There are hundreds, if not thousands, of picture books published every year, and many of them are good. Some of them are great. And a few of them hit the picture book sweet spot jackpot by managing to provide:
- a perfect marriage of text and art
- phenomenal kid appeal
- read-aloud deliciousness
- art that invites poring over
- new discoveries in repeated readings
- heart, joy, playfulness, suspense, reassurance, and humor
- and, yes, jokes for the grownups, too.
this ORQ. (he cave boy.) by David Elliott, illustrated by Lori Nichols (Boyds Mills Press) hits the jackpot with its hilarious (and wry) caveman-speak text, huge heart, and utterly lovable illustrations by newcomer Lori Nichols (who also wowed us earlier this year with her debut picture book, Maple, published by Penguin/Nancy Paulsen).
Orq, a lively little cave boy, has a pet woolly mammoth named Woma, whom he LOVES. Yes, LOVES in big, unabashed giant red letters and hearts that convey that unconditional mutual adoration children and their pets share with each other. As Woma grows, however, Orq’s mom becomes less of a fan. “Woma shed. Woma smell. Woma not house-trained.” To Orq’s dismay, mom orders Woma out of the cave. So Orq decides to teach Woma tricks to woo his mama, but Woma’s oversized attempts to speak, fetch, and roll over go comically awry. One day, Orq is playing hunter when a real sabertooth tiger appears in the brush. After an alarming moment, Woma rushes to protect Orq, and “Sabertooth reconsider.” Woma is a hero to Orq’s mama, who now LOVES Woma, too (I absolutely love that Nichols distinguishes between Orq’s love – represented with those big fierce red letters – and Mother’s love – big pink ones. Mother’s regard is earnest but her belated turnaround means she does not quite earn big red love status).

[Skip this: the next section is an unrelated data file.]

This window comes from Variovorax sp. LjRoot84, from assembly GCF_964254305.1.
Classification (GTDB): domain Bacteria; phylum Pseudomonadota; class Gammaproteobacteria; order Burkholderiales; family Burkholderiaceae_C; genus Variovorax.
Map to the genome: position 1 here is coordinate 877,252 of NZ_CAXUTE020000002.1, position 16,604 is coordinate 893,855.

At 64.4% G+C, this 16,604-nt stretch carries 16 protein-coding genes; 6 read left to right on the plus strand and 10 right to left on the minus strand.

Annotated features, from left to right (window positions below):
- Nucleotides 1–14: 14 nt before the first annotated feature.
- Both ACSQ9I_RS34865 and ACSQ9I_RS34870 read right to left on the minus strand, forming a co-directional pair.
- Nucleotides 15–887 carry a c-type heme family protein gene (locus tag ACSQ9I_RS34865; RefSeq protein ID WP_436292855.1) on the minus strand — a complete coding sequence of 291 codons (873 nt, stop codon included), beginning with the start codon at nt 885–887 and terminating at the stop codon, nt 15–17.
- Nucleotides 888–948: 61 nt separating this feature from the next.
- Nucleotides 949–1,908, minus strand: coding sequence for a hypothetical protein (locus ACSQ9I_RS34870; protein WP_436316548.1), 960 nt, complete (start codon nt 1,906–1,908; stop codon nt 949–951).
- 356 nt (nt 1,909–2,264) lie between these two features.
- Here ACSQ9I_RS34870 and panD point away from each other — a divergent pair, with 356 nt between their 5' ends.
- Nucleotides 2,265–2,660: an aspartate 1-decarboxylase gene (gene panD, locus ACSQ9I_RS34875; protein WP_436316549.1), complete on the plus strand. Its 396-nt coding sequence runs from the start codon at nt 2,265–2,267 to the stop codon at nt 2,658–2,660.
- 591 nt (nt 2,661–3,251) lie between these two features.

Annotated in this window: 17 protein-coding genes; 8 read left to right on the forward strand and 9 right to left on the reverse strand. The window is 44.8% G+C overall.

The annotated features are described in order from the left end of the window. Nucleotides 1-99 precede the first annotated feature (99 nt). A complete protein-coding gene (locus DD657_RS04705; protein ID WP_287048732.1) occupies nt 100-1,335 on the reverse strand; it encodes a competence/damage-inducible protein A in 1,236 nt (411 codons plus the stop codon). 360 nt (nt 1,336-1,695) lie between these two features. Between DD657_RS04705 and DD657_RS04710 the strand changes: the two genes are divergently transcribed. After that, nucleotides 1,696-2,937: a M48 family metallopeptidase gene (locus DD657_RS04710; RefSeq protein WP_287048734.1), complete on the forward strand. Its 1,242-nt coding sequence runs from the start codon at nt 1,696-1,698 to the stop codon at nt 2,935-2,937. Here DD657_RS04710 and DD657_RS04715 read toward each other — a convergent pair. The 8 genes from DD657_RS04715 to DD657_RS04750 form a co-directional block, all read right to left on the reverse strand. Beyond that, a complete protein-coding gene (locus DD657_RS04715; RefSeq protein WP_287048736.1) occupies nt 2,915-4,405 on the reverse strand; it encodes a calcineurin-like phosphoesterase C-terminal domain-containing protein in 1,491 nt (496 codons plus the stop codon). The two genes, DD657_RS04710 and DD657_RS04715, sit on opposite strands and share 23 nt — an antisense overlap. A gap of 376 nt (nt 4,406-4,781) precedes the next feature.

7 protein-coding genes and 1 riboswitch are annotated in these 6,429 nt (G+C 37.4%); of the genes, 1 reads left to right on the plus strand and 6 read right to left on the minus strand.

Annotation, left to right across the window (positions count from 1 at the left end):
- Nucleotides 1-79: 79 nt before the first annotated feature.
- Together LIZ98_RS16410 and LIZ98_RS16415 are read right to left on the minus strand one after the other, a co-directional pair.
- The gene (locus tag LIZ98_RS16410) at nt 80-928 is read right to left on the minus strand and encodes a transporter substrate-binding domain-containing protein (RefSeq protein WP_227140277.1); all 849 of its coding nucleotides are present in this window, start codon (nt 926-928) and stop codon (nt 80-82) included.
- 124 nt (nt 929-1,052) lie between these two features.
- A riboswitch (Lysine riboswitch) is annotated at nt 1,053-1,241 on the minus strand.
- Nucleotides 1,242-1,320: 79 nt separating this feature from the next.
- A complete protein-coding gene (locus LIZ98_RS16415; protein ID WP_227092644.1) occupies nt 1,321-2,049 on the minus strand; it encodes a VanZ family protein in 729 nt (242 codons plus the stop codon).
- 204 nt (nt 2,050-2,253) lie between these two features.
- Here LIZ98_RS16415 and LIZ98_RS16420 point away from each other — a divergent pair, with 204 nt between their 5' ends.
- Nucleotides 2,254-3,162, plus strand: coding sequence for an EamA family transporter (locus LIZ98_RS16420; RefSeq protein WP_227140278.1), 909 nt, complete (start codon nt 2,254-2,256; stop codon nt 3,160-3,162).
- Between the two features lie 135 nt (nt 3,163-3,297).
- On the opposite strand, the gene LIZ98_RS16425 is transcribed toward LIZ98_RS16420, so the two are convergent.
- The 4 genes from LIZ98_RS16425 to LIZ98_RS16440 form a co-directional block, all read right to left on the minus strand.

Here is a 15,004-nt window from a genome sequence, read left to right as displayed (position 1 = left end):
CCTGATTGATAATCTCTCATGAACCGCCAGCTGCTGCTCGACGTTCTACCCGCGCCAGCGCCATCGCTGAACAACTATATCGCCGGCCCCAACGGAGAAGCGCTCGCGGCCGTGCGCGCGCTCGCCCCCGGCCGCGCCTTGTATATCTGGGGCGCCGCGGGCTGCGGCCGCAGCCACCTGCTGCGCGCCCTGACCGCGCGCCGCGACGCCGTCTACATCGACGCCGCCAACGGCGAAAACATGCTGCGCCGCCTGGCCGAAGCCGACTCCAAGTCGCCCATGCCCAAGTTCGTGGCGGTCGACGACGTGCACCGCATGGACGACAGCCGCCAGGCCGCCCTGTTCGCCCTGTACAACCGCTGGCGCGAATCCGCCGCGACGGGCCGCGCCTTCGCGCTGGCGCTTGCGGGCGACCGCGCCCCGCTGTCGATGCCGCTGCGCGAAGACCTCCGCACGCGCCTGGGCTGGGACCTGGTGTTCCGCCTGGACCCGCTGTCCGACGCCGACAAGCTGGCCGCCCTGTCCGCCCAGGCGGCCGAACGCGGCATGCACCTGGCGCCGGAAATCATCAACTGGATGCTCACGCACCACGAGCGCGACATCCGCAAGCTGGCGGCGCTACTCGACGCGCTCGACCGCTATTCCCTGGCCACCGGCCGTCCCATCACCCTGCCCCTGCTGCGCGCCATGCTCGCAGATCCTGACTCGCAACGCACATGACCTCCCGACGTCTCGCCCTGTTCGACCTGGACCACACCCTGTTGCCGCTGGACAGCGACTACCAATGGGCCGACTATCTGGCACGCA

Elliott’s economy of language is fabulous, as is his choice selection of a few sophisticated words to wryly shake up the simple cave-speak. Nichols’ art manages to be both charming and lively, sweet and mischievous. It will resonate with any child who has ever loved a pet with his whole heart, and it will hook any child who’s ever loved the ebullient abandon of well-intentioned but accident-prone characters.
ORQ is the new picture book I read aloud to customers every chance I get. I think it’s going to be a huge hit at storytimes in bookstores, schools, and libraries. And I’m pretty sure every family I hand it to will read this one again and again and again, adopt Orq-speak in their own households, and refer to it with their own inside jokes. “Orq’s mother not convinced,” is a natural line to adapt to family events, as is “Sabertooth reconsider.”
I predict big things for this little book.